Tribes fighting tribes for control of resources, for revenge, and for the shear thrill of being young and vicious. Here is a haunting picture from the New Yorker that has just published a superb piece by Jared Diamond in which he traces the deeds of Daniel Wemp in the New Guinea Highlands as he goes about organizing his relatives to kill in order to revenge the killing of his “beloved paternal uncle Soll.”
Reading Diamond’s article, we soon come to realize the power of family and tribe to induce irrational loyalties, to induce murderous acts, and to substitute for the reason that is at the basis of a lawful society.
On a seeming unrelated topics, I notice in a document the date of which I cannot establish and which seems to be issued by the Secretariat for the Ministry of Mine and Industries, Kabul, Afghanistan, the following:
Gold has been worked in Afghanistan for centuries from many areas including Takhar province in the north and from Ghazni, Zabul, and Kandahar provinces in the south-west of the country. Currently, gold is produced almost solely by artisanal miners working the Samti Placer Deposit in Takhar Province.
More on this seemingly unrelated topic, I came across the following report, the accuracy of which I cannot confirm, on a strange site called monsters & critics:
The Afghan ministry of mines will hand over the rights to mine for gold in the northern province of Takhar to a private Afghan company, an official said Friday. Local media quoted Ibrahim Adil, Afghan minister for mines, as saying, ‘An Afghan private company won the bidding last year and it would invest around 40 million dollars for extraction of gold located in the northern Takhar province.’ According to the minister for mines, the project by the unnamed mining company will create job opportunities for more than 4,000 people in the region. ‘Scale and level of gold is not specified so far but according to the contract, 50 per cent of the income from the gold extraction will be given to the Afghan government,’ Ibrahim Adil told local media.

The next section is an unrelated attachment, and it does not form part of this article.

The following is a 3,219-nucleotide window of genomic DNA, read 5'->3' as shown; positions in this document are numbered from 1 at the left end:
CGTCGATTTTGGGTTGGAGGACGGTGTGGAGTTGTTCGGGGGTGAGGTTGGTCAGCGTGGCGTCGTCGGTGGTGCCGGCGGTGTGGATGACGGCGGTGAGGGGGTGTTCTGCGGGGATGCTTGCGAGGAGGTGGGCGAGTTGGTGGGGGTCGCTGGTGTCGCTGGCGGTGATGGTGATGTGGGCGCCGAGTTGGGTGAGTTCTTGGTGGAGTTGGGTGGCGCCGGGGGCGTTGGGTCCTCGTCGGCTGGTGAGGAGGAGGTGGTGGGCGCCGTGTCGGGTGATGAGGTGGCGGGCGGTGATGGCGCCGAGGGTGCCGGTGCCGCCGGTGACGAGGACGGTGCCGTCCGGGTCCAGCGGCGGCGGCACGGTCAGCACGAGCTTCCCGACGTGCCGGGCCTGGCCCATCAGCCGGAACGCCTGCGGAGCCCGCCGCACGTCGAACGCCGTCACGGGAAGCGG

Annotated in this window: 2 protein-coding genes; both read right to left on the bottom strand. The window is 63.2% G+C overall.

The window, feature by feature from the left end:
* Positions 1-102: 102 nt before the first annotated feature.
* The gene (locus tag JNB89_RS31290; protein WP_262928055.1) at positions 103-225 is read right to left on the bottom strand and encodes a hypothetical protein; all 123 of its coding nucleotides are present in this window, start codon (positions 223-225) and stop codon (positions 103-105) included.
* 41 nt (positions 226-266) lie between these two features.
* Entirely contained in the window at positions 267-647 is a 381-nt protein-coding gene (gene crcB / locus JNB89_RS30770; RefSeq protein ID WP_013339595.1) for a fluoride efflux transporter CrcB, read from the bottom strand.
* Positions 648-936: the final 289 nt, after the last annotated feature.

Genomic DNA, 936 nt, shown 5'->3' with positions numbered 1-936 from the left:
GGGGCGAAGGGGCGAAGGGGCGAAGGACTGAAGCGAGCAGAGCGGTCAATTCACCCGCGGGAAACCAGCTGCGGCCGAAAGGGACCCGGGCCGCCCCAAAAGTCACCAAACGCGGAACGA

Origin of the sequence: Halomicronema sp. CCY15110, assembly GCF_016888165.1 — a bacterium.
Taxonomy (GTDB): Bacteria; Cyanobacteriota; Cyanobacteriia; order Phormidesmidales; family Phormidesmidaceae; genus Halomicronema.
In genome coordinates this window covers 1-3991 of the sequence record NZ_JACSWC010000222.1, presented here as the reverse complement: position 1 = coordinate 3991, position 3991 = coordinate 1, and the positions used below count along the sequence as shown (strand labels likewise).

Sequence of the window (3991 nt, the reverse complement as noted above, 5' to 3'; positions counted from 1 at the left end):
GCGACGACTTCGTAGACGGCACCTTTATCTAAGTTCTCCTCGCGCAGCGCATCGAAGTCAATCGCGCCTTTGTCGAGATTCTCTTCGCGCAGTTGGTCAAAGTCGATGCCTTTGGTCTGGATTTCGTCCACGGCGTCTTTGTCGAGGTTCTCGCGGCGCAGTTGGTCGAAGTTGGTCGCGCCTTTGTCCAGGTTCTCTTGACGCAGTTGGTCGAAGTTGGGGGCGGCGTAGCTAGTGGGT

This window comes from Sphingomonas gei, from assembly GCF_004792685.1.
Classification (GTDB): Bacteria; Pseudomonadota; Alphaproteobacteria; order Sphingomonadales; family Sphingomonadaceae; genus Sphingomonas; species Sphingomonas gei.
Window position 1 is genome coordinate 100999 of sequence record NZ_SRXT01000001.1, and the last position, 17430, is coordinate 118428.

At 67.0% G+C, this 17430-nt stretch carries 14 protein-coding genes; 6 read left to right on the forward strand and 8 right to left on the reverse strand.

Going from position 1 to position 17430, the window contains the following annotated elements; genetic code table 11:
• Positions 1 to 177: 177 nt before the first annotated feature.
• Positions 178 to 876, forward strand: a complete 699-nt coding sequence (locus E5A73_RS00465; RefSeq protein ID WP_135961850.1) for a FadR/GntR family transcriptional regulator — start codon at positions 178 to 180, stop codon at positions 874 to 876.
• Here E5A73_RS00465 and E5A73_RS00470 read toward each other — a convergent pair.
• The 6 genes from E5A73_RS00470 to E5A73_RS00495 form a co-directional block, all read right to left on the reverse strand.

Now that is a royalty payment: fifty percent! Probably that is why the unnamed company that “won the bidding” won and is an “Afghan private company.” What western company would be prepared to mine for a mere fifty percent.
But the Chinese are there already. Imagine: Canadian and American soldiers are fighting and dying so that the Chinese can go in and mine the gold. I quote from the same report in monsters & critics:
The Afghan government signed a contract for extraction of copper with a Chinese company called Metallurgical Group Corp (MGC) in November last year. MGC will invest 2.8 billion dollars to extract copper from the Ainak mine. The Ainak copper mine, located 30 kilometres south-east of Kabul in Logar province, has over 12 million tons of copper, making it one of the biggest copper mines in the world. According to the Afghan ministry of mines, the Ainak copper mine has been leased for 30 years to the Chinese company, which will pay 400 million dollars annually in tax to the Afghan government.
To bring these seeming disparate reports together and to a conclusion: The British Empire grew as soldiers paved the way for priests who paved the way for merchants.
Are Canada and the United States in the grip of a collective tribal instinct to go out to revenge the past in Afghanistan and so intent on tribal revenge that they do not even notice the Chinese merchants come sneaking in to make money as we spend both money and blood?
Or is the western adventure in Afghanistan just another instance of empire building in which we have yet to progress past the first stage of soldiering?
Or are the Afghans, or at least some tribes thereof, glad to be free of the restrictions of other tribes and now are running to enrich their tribe under cover of American folly and Canadian visions of an all inclusive, heterogeneous society of homogeneous goodness?
Regardless of the answer, I find something totally distasteful about the idea that Canadian and American soldiers are dying so that some Chinese and some privileged Afghans can go about making money mining.
I know the answer if that we should be proud we are restoring Afghan society to the point where it can mine…but still there is something wrong with this story, where we die for mere gold coins?